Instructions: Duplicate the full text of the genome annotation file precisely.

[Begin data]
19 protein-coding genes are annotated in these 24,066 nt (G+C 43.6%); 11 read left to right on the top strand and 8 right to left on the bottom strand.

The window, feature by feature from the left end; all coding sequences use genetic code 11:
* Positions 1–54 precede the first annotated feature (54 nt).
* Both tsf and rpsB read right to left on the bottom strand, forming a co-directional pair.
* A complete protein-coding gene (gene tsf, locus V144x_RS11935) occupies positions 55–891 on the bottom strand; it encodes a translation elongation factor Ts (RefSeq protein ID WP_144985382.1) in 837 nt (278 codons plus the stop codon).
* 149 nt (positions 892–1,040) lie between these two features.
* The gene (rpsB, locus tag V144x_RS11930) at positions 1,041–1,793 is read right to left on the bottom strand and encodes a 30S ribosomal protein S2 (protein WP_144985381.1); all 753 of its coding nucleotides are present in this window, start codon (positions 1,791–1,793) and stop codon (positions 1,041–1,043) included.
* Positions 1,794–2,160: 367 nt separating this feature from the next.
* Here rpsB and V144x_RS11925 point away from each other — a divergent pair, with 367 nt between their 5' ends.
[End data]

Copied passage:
19 protein-coding genes are annotated in these 24,066 nt (G+C 43.6%); 11 read left to right on the top strand and 8 right to left on the bottom strand.

The window, feature by feature from the left end; all coding sequences use genetic code 11:
* Positions 1–54 precede the first annotated feature (54 nt).
* Both tsf and rpsB read right to left on the bottom strand, forming a co-directional pair.
* A complete protein-coding gene (gene tsf, locus V144x_RS11935) occupies positions 55–891 on the bottom strand; it encodes a translation elongation factor Ts (RefSeq protein ID WP_144985382.1) in 837 nt (278 codons plus the stop codon).
* 149 nt (positions 892–1,040) lie between these two features.
* The gene (rpsB, locus tag V144x_RS11930) at positions 1,041–1,793 is read right to left on the bottom strand and encodes a 30S ribosomal protein S2 (protein WP_144985381.1); all 753 of its coding nucleotides are present in this window, start codon (positions 1,791–1,793) and stop codon (positions 1,041–1,043) included.
* Positions 1,794–2,160: 367 nt separating this feature from the next.
* Here rpsB and V144x_RS11925 point away from each other — a divergent pair, with 367 nt between their 5' ends.